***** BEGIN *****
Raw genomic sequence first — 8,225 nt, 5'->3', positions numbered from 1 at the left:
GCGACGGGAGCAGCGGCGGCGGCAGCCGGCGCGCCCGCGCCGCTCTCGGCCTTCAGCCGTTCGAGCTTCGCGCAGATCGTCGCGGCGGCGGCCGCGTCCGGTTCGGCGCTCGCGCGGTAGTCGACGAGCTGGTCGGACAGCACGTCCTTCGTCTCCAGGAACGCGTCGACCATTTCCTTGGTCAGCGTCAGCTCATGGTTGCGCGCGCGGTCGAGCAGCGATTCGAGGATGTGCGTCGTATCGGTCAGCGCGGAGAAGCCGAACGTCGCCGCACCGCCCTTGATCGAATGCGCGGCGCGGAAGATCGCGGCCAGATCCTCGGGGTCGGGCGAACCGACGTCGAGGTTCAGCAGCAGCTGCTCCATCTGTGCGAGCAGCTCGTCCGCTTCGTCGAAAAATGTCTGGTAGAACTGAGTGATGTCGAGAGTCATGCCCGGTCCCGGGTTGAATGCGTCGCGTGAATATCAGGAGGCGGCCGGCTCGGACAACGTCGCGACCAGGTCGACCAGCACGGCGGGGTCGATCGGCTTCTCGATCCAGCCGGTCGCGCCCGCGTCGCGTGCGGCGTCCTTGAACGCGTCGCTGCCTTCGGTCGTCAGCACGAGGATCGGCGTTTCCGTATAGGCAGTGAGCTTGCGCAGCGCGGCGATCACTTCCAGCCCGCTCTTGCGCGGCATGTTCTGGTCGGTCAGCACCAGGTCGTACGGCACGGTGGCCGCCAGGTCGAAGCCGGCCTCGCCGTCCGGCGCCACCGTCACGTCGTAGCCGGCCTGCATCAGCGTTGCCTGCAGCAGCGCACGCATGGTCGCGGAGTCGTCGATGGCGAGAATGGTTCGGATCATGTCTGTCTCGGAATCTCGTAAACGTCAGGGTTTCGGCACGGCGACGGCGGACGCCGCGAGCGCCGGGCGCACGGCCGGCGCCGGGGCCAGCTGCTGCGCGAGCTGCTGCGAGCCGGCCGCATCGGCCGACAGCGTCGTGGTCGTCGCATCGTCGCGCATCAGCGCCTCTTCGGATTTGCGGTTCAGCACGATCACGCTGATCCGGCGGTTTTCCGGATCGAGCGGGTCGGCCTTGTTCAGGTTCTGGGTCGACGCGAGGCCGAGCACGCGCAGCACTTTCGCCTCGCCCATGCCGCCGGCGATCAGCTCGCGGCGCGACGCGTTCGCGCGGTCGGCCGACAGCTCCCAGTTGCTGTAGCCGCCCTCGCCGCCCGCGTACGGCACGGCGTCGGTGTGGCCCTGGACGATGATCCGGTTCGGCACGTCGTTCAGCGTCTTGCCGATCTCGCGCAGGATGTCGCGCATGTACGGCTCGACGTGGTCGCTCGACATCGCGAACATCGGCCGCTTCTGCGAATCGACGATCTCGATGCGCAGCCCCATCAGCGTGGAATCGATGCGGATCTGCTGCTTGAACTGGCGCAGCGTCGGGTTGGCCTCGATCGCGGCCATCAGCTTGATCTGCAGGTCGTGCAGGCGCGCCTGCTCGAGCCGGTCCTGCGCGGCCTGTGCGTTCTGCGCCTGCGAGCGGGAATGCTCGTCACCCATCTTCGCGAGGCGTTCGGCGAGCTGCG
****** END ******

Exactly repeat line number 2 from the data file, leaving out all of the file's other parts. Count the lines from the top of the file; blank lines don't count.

GCGACGGGAGCAGCGGCGGCGGCAGCCGGCGCGCCCGCGCCGCTCTCGGCCTTCAGCCGTTCGAGCTTCGCGCAGATCGTCGCGGCGGCGGCCGCGTCCGGTTCGGCGCTCGCGCGGTAGTCGACGAGCTGGTCGGACAGCACGTCCTTCGTCTCCAGGAACGCGTCGACCATTTCCTTGGTCAGCGTCAGCTCATGGTTGCGCGCGCGGTCGAGCAGCGATTCGAGGATGTGCGTCGTATCGGTCAGCGCGGAGAAGCCGAACGTCGCCGCACCGCCCTTGATCGAATGCGCGGCGCGGAAGATCGCGGCCAGATCCTCGGGGTCGGGCGAACCGACGTCGAGGTTCAGCAGCAGCTGCTCCATCTGTGCGAGCAGCTCGTCCGCTTCGTCGAAAAATGTCTGGTAGAACTGAGTGATGTCGAGAGTCATGCCCGGTCCCGGGTTGAATGCGTCGCGTGAATATCAGGAGGCGGCCGGCTCGGACAACGTCGCGACCAGGTCGACCAGCACGGCGGGGTCGATCGGCTTCTCGATCCAGCCGGTCGCGCCCGCGTCGCGTGCGGCGTCCTTGAACGCGTCGCTGCCTTCGGTCGTCAGCACGAGGATCGGCGTTTCCGTATAGGCAGTGAGCTTGCGCAGCGCGGCGATCACTTCCAGCCCGCTCTTGCGCGGCATGTTCTGGTCGGTCAGCACCAGGTCGTACGGCACGGTGGCCGCCAGGTCGAAGCCGGCCTCGCCGTCCGGCGCCACCGTCACGTCGTAGCCGGCCTGCATCAGCGTTGCCTGCAGCAGCGCACGCATGGTCGCGGAGTCGTCGATGGCGAGAATGGTTCGGATCATGTCTGTCTCGGAATCTCGTAAACGTCAGGGTTTCGGCACGGCGACGGCGGACGCCGCGAGCGCCGGGCGCACGGCCGGCGCCGGGGCCAGCTGCTGCGCGAGCTGCTGCGAGCCGGCCGCATCGGCCGACAGCGTCGTGGTCGTCGCATCGTCGCGCATCAGCGCCTCTTCGGATTTGCGGTTCAGCACGATCACGCTGATCCGGCGGTTTTCCGGATCGAGCGGGTCGGCCTTGTTCAGGTTCTGGGTCGACGCGAGGCCGAGCACGCGCAGCACTTTCGCCTCGCCCATGCCGCCGGCGATCAGCTCGCGGCGCGACGCGTTCGCGCGGTCGGCCGACAGCTCCCAGTTGCTGTAGCCGCCCTCGCCGCCCGCGTACGGCACGGCGTCGGTGTGGCCCTGGACGATGATCCGGTTCGGCACGTCGTTCAGCGTCTTGCCGATCTCGCGCAGGATGTCGCGCATGTACGGCTCGACGTGGTCGCTCGACATCGCGAACATCGGCCGCTTCTGCGAATCGACGATCTCGATGCGCAGCCCCATCAGCGTGGAATCGATGCGGATCTGCTGCTTGAACTGGCGCAGCGTCGGGTTGGCCTCGATCGCGGCCATCAGCTTGATCTGCAGGTCGTGCAGGCGCGCCTGCTCGAGCCGGTCCTGCGCGGCCTGTGCGTTCTGCGCCTGCGAGCGGGAATGCTCGTCACCCATCTTCGCGAGGCGTTCGGCGAGCTGCG